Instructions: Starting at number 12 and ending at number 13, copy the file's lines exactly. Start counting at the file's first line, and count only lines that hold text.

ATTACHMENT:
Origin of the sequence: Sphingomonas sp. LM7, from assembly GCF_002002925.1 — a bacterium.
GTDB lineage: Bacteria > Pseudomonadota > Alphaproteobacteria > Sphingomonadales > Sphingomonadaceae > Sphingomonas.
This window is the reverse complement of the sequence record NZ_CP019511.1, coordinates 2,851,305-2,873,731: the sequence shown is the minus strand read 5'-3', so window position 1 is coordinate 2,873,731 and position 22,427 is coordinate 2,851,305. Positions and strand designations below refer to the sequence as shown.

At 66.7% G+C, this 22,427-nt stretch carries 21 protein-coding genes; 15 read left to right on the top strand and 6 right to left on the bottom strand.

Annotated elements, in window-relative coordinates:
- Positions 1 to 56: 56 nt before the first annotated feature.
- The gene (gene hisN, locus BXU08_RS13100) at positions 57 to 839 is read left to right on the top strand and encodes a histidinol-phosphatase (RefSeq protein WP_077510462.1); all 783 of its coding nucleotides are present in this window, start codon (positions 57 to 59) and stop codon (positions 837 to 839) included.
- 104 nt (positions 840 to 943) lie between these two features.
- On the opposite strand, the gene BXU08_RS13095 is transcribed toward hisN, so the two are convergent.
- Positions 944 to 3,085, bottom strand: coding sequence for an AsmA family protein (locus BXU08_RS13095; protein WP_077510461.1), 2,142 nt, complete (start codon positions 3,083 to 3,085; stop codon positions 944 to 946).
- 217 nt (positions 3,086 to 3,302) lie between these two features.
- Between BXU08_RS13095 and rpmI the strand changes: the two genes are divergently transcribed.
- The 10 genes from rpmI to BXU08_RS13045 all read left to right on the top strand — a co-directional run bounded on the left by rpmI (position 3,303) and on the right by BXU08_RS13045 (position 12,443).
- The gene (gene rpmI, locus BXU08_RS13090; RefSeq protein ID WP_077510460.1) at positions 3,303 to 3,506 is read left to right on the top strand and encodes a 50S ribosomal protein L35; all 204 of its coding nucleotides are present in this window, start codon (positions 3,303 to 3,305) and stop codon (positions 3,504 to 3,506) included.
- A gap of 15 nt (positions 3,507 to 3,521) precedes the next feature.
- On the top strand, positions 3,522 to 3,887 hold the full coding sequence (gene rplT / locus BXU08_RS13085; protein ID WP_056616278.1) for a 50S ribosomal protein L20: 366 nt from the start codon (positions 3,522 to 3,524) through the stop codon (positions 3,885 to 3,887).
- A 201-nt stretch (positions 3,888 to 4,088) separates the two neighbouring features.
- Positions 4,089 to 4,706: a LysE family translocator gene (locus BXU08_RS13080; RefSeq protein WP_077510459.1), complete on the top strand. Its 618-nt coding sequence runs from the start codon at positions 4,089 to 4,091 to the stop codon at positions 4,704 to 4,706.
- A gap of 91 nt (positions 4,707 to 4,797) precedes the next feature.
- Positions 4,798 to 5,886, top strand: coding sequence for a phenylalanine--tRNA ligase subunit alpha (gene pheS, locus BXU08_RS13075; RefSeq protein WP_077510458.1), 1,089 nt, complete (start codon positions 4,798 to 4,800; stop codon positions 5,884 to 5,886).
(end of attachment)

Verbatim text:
- Between BXU08_RS13095 and rpmI the strand changes: the two genes are divergently transcribed.
- The 10 genes from rpmI to BXU08_RS13045 all read left to right on the top strand — a co-directional run bounded on the left by rpmI (position 3,303) and on the right by BXU08_RS13045 (position 12,443).